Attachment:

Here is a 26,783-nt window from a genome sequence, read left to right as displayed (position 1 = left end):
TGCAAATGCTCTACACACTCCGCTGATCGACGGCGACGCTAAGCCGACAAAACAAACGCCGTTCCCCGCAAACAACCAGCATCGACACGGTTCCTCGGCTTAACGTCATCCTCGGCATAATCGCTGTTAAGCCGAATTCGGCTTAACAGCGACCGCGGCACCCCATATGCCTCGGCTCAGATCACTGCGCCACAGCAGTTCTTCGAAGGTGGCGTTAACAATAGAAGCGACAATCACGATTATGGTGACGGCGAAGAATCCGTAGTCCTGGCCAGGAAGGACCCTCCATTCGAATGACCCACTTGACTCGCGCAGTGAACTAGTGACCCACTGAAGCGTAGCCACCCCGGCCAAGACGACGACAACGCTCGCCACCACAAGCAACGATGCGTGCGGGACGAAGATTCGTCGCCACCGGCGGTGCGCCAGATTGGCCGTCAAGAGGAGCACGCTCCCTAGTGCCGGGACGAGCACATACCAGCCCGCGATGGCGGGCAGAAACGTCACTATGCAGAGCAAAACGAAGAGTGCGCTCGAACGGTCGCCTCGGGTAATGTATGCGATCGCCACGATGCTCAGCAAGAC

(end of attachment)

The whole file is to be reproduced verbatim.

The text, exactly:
Here is a 26,783-nt window from a genome sequence, read left to right as displayed (position 1 = left end):
TGCAAATGCTCTACACACTCCGCTGATCGACGGCGACGCTAAGCCGACAAAACAAACGCCGTTCCCCGCAAACAACCAGCATCGACACGGTTCCTCGGCTTAACGTCATCCTCGGCATAATCGCTGTTAAGCCGAATTCGGCTTAACAGCGACCGCGGCACCCCATATGCCTCGGCTCAGATCACTGCGCCACAGCAGTTCTTCGAAGGTGGCGTTAACAATAGAAGCGACAATCACGATTATGGTGACGGCGAAGAATCCGTAGTCCTGGCCAGGAAGGACCCTCCATTCGAATGACCCACTTGACTCGCGCAGTGAACTAGTGACCCACTGAAGCGTAGCCACCCCGGCCAAGACGACGACAACGCTCGCCACCACAAGCAACGATGCGTGCGGGACGAAGATTCGTCGCCACCGGCGGTGCGCCAGATTGGCCGTCAAGAGGAGCACGCTCCCTAGTGCCGGGACGAGCACATACCAGCCCGCGATGGCGGGCAGAAACGTCACTATGCAGAGCAAAACGAAGAGTGCGCTCGAACGGTCGCCTCGGGTAATGTATGCGATCGCCACGATGCTCAGCAAGAC